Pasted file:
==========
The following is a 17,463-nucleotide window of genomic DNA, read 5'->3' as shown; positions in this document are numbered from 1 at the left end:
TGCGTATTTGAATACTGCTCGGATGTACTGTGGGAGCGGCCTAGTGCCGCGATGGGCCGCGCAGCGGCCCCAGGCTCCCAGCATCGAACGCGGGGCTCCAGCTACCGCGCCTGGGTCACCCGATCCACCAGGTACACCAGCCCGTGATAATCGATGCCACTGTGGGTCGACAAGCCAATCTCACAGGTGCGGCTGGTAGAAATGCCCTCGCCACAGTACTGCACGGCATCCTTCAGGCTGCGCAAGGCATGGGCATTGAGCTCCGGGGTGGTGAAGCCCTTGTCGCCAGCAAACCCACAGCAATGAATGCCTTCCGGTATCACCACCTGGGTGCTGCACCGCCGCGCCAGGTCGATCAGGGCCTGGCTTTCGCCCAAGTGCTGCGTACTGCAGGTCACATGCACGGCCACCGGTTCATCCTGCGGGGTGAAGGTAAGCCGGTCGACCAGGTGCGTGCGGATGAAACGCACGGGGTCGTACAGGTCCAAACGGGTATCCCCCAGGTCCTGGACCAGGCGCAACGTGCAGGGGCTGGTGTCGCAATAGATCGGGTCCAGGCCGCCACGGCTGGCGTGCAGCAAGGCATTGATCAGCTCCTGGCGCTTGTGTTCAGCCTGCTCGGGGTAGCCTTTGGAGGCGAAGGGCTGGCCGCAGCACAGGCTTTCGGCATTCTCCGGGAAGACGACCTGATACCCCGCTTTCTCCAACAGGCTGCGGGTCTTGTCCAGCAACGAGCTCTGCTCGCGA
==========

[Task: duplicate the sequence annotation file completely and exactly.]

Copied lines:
The following is a 17,463-nucleotide window of genomic DNA, read 5'->3' as shown; positions in this document are numbered from 1 at the left end:
TGCGTATTTGAATACTGCTCGGATGTACTGTGGGAGCGGCCTAGTGCCGCGATGGGCCGCGCAGCGGCCCCAGGCTCCCAGCATCGAACGCGGGGCTCCAGCTACCGCGCCTGGGTCACCCGATCCACCAGGTACACCAGCCCGTGATAATCGATGCCACTGTGGGTCGACAAGCCAATCTCACAGGTGCGGCTGGTAGAAATGCCCTCGCCACAGTACTGCACGGCATCCTTCAGGCTGCGCAAGGCATGGGCATTGAGCTCCGGGGTGGTGAAGCCCTTGTCGCCAGCAAACCCACAGCAATGAATGCCTTCCGGTATCACCACCTGGGTGCTGCACCGCCGCGCCAGGTCGATCAGGGCCTGGCTTTCGCCCAAGTGCTGCGTACTGCAGGTCACATGCACGGCCACCGGTTCATCCTGCGGGGTGAAGGTAAGCCGGTCGACCAGGTGCGTGCGGATGAAACGCACGGGGTCGTACAGGTCCAAACGGGTATCCCCCAGGTCCTGGACCAGGCGCAACGTGCAGGGGCTGGTGTCGCAATAGATCGGGTCCAGGCCGCCACGGCTGGCGTGCAGCAAGGCATTGATCAGCTCCTGGCGCTTGTGTTCAGCCTGCTCGGGGTAGCCTTTGGAGGCGAAGGGCTGGCCGCAGCACAGGCTTTCGGCATTCTCCGGGAAGACGACCTGATACCCCGCTTTCTCCAACAGGCTGCGGGTCTTGTCCAGCAACGAGCTCTGCTCGCGA